3 Strategies for Teaching Kids About Personal Space

Image via Katie Hurley

Little kids spend a lot of time cuddling, hugging, kissing, and sitting on laps. They love to smother their parents and siblings with love, and they enjoy being in close proximity to others–sometimes even when those “others” are attempting to do personal things, like taking a shower!

But then they get a little older, and suddenly the rules change.

Not all kids like to be hugged and touched by other kids, and not all teachers give hugs at the end of the day. And then there are strangers to think about.

As kids grow, they have to learn about personal space. This can be a confusing concept for kids who are accustomed to showing a lot of affection and holding hands at all times. They need guidance in order to understand what it means to maintain appropriate physical boundaries.

3 Strategies for Teaching Kids About Personal Space:

Identify safe spaces

It's difficult to explain the concept of personal space when kids feel like they don't have any space of their own. As parents, we constantly encourage young children to share. From toys to books and even clothes, we want kids to learn the art of generosity. But how often do we stop and consider providing a little personal space?

Even little ones need their own place to keep their favorite things. Whether it's a toy box, a closet, or even just a few bins to keep their own toys, they need to know that their belongings are safe from siblings when in that space.

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Kids also need to know that they have a right to privacy. As kids grow, it helps to have a closed-door policy when using the bathroom or getting dressed. This helps young children understand the importance of personal boundaries and teaches them to respect those boundaries for others.

Use visual cues

Talking is one thing, but if you want young children to really internalize these boundaries, it helps to provide visuals. Visual cues stay with children long after the lesson is over. Visual cues help kids make sense of the world around them.

For toddlers and preschoolers, stretching their arms out wide and looking from side to side is a great way to show them how much space they should give friends when walking or playing. While some kids don't mind sitting close, others are bothered by touch.

Hula hoops make another great lesson in personal space. When you stand inside a hula hoop and hold it up, it provides the perfect example of an appropriate amount of space to give others. Give a group of kids hula hoops and ask them to play hula hoop bumper cars–they will quickly learn how much space they need to allow!

Use pictures

Little kids love to read, and picture books provide opportunities to discuss social skills. Slow down when you read to your child. Look at the pictures and talk about space between the people, animals, or cars in the story. Ask your child to identify appropriate and inappropriate personal boundaries in the story. Talk about how the characters might feel if someone is too close and what they can do to allow for more space.

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Have your children struggled with understanding personal space?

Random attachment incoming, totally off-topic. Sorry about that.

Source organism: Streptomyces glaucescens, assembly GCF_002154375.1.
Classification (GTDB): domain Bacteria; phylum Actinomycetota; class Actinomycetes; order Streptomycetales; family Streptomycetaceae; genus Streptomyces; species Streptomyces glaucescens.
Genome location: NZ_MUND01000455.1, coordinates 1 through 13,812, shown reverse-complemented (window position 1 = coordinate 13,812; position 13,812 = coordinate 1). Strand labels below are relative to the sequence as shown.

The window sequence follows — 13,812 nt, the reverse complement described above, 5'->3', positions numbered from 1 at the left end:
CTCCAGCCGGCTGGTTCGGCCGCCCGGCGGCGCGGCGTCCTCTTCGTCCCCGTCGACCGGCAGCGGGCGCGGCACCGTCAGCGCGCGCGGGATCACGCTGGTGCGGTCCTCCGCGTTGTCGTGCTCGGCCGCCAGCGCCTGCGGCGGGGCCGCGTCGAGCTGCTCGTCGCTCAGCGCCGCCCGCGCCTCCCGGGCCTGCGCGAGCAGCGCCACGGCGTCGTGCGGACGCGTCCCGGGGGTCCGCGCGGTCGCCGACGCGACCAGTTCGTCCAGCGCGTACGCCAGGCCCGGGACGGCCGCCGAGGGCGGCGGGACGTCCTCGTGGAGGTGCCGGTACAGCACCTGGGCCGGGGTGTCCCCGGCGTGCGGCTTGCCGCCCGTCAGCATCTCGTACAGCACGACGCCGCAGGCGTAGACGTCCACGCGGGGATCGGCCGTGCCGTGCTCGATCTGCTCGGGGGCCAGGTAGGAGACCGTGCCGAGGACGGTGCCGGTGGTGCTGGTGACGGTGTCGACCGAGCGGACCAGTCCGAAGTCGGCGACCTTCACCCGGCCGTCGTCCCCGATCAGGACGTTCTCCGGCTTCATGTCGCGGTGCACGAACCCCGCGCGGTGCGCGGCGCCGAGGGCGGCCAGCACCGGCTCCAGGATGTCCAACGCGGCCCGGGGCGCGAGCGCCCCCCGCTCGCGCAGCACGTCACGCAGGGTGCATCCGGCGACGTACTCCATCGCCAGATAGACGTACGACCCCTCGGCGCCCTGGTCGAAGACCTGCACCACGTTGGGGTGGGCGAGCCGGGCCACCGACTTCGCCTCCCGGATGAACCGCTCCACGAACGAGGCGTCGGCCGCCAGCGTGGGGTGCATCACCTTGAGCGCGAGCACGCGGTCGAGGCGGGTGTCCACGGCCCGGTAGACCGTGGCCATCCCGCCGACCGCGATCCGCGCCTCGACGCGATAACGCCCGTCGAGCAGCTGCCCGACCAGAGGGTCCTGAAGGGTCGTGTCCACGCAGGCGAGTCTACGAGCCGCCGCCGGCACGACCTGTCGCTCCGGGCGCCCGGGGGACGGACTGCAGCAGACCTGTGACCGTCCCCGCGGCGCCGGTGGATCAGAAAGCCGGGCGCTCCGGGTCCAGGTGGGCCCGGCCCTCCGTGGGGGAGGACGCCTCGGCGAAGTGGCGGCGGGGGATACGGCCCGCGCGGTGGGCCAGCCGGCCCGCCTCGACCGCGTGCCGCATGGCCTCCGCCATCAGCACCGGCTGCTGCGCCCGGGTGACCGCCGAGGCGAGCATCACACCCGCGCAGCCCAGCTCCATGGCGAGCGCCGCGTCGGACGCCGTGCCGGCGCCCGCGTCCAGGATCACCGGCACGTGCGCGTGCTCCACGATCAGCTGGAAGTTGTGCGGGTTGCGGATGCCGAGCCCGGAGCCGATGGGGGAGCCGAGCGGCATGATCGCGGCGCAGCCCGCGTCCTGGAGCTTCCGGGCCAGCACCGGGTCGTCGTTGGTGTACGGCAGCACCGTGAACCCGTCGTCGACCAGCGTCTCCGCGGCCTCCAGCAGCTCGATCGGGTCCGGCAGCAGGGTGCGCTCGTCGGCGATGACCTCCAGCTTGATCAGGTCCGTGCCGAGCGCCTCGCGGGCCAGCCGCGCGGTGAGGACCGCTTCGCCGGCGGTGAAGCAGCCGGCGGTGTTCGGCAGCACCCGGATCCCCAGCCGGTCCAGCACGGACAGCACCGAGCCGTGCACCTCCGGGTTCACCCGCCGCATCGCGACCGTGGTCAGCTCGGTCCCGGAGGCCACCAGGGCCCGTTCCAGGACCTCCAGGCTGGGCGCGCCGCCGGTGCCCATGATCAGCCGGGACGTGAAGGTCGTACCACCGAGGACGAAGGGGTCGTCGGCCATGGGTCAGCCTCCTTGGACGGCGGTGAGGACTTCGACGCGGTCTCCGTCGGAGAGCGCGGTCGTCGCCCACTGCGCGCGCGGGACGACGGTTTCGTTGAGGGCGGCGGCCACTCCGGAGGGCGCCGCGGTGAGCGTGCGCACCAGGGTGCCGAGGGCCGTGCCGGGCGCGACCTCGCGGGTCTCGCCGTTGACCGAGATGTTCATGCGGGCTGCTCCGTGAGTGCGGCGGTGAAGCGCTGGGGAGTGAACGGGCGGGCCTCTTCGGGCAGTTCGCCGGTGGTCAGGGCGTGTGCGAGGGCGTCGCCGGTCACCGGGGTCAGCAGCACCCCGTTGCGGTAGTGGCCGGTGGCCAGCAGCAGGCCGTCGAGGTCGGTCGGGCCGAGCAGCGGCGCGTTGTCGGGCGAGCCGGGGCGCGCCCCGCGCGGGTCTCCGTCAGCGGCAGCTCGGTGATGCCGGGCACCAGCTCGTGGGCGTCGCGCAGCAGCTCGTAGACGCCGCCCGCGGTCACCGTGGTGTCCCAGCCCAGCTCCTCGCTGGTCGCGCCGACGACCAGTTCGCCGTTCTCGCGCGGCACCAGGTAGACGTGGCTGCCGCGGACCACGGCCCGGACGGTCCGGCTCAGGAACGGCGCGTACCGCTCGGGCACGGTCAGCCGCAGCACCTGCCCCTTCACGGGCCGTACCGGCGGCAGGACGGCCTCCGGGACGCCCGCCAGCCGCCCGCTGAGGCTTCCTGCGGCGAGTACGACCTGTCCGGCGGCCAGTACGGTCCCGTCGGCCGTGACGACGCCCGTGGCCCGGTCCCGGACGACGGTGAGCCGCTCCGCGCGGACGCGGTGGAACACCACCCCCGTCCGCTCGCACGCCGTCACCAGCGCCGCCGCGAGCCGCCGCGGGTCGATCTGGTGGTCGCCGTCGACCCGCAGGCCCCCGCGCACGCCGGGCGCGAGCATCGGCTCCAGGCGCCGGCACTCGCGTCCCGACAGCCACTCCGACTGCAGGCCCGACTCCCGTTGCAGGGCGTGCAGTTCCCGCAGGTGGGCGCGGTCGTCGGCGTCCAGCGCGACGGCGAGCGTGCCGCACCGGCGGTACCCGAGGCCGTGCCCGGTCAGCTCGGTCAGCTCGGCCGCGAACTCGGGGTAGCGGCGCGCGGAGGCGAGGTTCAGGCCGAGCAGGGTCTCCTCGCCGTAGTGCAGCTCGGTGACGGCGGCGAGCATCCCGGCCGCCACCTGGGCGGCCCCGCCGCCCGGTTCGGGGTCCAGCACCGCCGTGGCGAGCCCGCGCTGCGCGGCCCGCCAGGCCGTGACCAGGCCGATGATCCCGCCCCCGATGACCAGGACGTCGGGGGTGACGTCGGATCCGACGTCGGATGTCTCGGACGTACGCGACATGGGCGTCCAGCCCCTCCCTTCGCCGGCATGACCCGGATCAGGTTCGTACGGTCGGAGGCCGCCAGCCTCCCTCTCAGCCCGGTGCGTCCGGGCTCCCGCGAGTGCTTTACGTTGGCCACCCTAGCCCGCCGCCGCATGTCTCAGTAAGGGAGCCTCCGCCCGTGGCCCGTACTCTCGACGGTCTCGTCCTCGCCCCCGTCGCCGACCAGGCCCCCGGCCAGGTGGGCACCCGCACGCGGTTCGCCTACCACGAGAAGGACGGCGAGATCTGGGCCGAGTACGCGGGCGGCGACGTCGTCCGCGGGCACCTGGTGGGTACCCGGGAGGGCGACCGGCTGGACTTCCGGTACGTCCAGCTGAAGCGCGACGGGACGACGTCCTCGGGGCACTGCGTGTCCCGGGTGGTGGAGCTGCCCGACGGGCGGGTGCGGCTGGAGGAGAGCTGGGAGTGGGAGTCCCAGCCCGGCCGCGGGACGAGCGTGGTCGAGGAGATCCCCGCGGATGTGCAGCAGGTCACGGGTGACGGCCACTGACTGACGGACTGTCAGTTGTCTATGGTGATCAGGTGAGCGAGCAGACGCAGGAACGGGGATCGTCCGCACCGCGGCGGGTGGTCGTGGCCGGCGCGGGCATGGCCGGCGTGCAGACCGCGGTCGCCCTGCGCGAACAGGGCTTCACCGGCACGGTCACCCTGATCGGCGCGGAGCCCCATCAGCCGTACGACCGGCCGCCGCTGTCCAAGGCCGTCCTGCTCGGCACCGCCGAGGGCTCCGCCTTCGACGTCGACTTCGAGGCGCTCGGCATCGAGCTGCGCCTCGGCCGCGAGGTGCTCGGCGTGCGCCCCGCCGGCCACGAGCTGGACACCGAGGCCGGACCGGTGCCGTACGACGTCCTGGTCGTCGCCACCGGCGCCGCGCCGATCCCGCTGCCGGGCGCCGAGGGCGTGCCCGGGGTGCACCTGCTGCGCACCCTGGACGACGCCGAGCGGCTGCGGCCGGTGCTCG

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3 Strategies for Teaching Kids About Personal Space

Katie Hurley, LCSW is a Child and Adolescent Psychotherapist and writer in Los Angeles, CA. She is the author of "No More Mean Girls: The Secret to Raising Strong, Confident, and Compassionate Girls" and "The Happy Kid Handbook: How to Raise Joyful Children in a Stressful World". She earned her BA in Psychology and Women's Studies from Boston College and her MSW from the University of Pennsylvania. She divides her time between her family, her private practice and her writing. Passionate about he ... More

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  1. Heidi says:

    “Hi, as a preschool educator, I appreciate that you are tackling a learning lesson as tricky as personal space. After reading your article, there are a couple things I thought I would add. With the diverse culture we live in, many of my students come from varying backgrounds, and personal space looks different in each family and each culture! I think, as a parent or educator we have to keep this in mind. One thing I didn’t see in this post that I think is very important to helping children promote personal space (since we all like a different amount) is teaching them to use their words! Model things like, “your face is very close to my face, can you back up please?” This helps demonstrate that just because they are comfortable someone else might not be, AND it re-enforces that it is absolutely okay to ask for space.
    The second thing that I thought might be helpful to add is that teaching children to identify body language and then look for body language will help them recognize if they feel comfortable in a situation and do others seem comfortable. I loved your tips on visual cues and pictures. There are even some great books like, “Hands Off, Harry” that can help facilitate discussions about why personal space might be important.”

  2. I like the fact the we have kids area in the upstairs Its their domain and they must keep it picked up to maintain responsibility but face it what kids do you know that honestly keep all their toys picked up. My girls love to pile their beds with toys and then try and sleep with them. So I’m always looking for a strategy for them to keep toys picked up.

  3. mommy nhoj says:

    This is much an issue now since she’s just a 10 month old baby. But I let her play on her own while watching quietly. When reading books, I let give cues to turn the page or move to another story book. 🙂 these are helpful tips, thanks!


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